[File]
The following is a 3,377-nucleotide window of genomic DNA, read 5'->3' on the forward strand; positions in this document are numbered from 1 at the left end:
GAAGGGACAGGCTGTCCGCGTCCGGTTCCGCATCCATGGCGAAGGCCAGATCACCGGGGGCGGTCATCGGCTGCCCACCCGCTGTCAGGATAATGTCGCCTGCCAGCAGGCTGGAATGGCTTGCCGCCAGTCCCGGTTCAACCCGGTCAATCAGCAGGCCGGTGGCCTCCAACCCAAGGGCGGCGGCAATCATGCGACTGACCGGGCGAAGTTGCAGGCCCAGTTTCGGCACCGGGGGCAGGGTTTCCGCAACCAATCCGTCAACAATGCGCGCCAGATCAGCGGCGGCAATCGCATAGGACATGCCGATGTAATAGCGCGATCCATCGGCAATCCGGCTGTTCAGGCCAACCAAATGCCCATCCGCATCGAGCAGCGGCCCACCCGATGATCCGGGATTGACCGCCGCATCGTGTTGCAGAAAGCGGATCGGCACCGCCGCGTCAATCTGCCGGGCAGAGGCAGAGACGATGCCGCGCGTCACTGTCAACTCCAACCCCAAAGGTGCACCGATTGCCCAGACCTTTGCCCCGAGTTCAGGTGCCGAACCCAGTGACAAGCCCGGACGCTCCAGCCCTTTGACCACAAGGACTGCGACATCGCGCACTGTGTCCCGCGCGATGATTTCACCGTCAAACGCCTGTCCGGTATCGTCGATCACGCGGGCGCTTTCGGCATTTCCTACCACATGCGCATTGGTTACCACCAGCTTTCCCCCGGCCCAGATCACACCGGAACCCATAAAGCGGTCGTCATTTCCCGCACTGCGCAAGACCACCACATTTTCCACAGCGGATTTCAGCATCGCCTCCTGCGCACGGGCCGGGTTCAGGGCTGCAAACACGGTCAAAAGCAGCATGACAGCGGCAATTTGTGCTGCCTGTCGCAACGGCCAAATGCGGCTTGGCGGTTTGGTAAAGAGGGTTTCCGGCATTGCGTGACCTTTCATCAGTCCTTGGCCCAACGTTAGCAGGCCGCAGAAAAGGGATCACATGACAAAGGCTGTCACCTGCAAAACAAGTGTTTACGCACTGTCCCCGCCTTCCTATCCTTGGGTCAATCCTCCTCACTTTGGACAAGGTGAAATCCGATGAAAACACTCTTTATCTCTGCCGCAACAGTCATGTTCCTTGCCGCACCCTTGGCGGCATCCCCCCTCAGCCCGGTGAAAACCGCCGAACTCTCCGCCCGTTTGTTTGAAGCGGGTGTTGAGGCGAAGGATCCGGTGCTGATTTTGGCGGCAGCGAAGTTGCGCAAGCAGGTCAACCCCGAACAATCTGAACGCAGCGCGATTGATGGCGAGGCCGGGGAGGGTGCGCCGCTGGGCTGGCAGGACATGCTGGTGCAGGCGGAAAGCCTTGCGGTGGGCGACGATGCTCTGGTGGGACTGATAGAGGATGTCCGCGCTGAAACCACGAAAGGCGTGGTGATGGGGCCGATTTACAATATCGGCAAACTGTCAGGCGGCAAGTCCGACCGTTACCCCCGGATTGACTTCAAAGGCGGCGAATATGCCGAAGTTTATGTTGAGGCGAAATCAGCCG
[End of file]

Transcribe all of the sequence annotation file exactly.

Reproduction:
The following is a 3,377-nucleotide window of genomic DNA, read 5'->3' on the forward strand; positions in this document are numbered from 1 at the left end:
GAAGGGACAGGCTGTCCGCGTCCGGTTCCGCATCCATGGCGAAGGCCAGATCACCGGGGGCGGTCATCGGCTGCCCACCCGCTGTCAGGATAATGTCGCCTGCCAGCAGGCTGGAATGGCTTGCCGCCAGTCCCGGTTCAACCCGGTCAATCAGCAGGCCGGTGGCCTCCAACCCAAGGGCGGCGGCAATCATGCGACTGACCGGGCGAAGTTGCAGGCCCAGTTTCGGCACCGGGGGCAGGGTTTCCGCAACCAATCCGTCAACAATGCGCGCCAGATCAGCGGCGGCAATCGCATAGGACATGCCGATGTAATAGCGCGATCCATCGGCAATCCGGCTGTTCAGGCCAACCAAATGCCCATCCGCATCGAGCAGCGGCCCACCCGATGATCCGGGATTGACCGCCGCATCGTGTTGCAGAAAGCGGATCGGCACCGCCGCGTCAATCTGCCGGGCAGAGGCAGAGACGATGCCGCGCGTCACTGTCAACTCCAACCCCAAAGGTGCACCGATTGCCCAGACCTTTGCCCCGAGTTCAGGTGCCGAACCCAGTGACAAGCCCGGACGCTCCAGCCCTTTGACCACAAGGACTGCGACATCGCGCACTGTGTCCCGCGCGATGATTTCACCGTCAAACGCCTGTCCGGTATCGTCGATCACGCGGGCGCTTTCGGCATTTCCTACCACATGCGCATTGGTTACCACCAGCTTTCCCCCGGCCCAGATCACACCGGAACCCATAAAGCGGTCGTCATTTCCCGCACTGCGCAAGACCACCACATTTTCCACAGCGGATTTCAGCATCGCCTCCTGCGCACGGGCCGGGTTCAGGGCTGCAAACACGGTCAAAAGCAGCATGACAGCGGCAATTTGTGCTGCCTGTCGCAACGGCCAAATGCGGCTTGGCGGTTTGGTAAAGAGGGTTTCCGGCATTGCGTGACCTTTCATCAGTCCTTGGCCCAACGTTAGCAGGCCGCAGAAAAGGGATCACATGACAAAGGCTGTCACCTGCAAAACAAGTGTTTACGCACTGTCCCCGCCTTCCTATCCTTGGGTCAATCCTCCTCACTTTGGACAAGGTGAAATCCGATGAAAACACTCTTTATCTCTGCCGCAACAGTCATGTTCCTTGCCGCACCCTTGGCGGCATCCCCCCTCAGCCCGGTGAAAACCGCCGAACTCTCCGCCCGTTTGTTTGAAGCGGGTGTTGAGGCGAAGGATCCGGTGCTGATTTTGGCGGCAGCGAAGTTGCGCAAGCAGGTCAACCCCGAACAATCTGAACGCAGCGCGATTGATGGCGAGGCCGGGGAGGGTGCGCCGCTGGGCTGGCAGGACATGCTGGTGCAGGCGGAAAGCCTTGCGGTGGGCGACGATGCTCTGGTGGGACTGATAGAGGATGTCCGCGCTGAAACCACGAAAGGCGTGGTGATGGGGCCGATTTACAATATCGGCAAACTGTCAGGCGGCAAGTCCGACCGTTACCCCCGGATTGACTTCAAAGGCGGCGAATATGCCGAAGTTTATGTTGAGGCGAAATCAGCCG